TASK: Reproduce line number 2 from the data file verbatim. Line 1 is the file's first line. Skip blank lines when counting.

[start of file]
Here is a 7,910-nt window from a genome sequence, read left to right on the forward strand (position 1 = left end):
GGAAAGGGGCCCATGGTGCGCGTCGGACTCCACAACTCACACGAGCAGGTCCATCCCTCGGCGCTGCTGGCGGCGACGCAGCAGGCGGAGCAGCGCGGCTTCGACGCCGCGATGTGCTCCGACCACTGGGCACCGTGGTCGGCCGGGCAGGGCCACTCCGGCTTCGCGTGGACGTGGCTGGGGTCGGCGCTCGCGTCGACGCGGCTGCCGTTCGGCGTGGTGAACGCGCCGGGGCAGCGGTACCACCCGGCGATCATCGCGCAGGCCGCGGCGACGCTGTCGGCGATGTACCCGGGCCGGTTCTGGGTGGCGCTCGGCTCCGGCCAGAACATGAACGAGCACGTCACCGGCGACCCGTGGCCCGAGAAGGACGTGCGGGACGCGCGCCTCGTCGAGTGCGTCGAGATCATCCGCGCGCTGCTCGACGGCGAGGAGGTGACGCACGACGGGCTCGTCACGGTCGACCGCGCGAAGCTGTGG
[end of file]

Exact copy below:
GGAAAGGGGCCCATGGTGCGCGTCGGACTCCACAACTCACACGAGCAGGTCCATCCCTCGGCGCTGCTGGCGGCGACGCAGCAGGCGGAGCAGCGCGGCTTCGACGCCGCGATGTGCTCCGACCACTGGGCACCGTGGTCGGCCGGGCAGGGCCACTCCGGCTTCGCGTGGACGTGGCTGGGGTCGGCGCTCGCGTCGACGCGGCTGCCGTTCGGCGTGGTGAACGCGCCGGGGCAGCGGTACCACCCGGCGATCATCGCGCAGGCCGCGGCGACGCTGTCGGCGATGTACCCGGGCCGGTTCTGGGTGGCGCTCGGCTCCGGCCAGAACATGAACGAGCACGTCACCGGCGACCCGTGGCCCGAGAAGGACGTGCGGGACGCGCGCCTCGTCGAGTGCGTCGAGATCATCCGCGCGCTGCTCGACGGCGAGGAGGTGACGCACGACGGGCTCGTCACGGTCGACCGCGCGAAGCTGTGG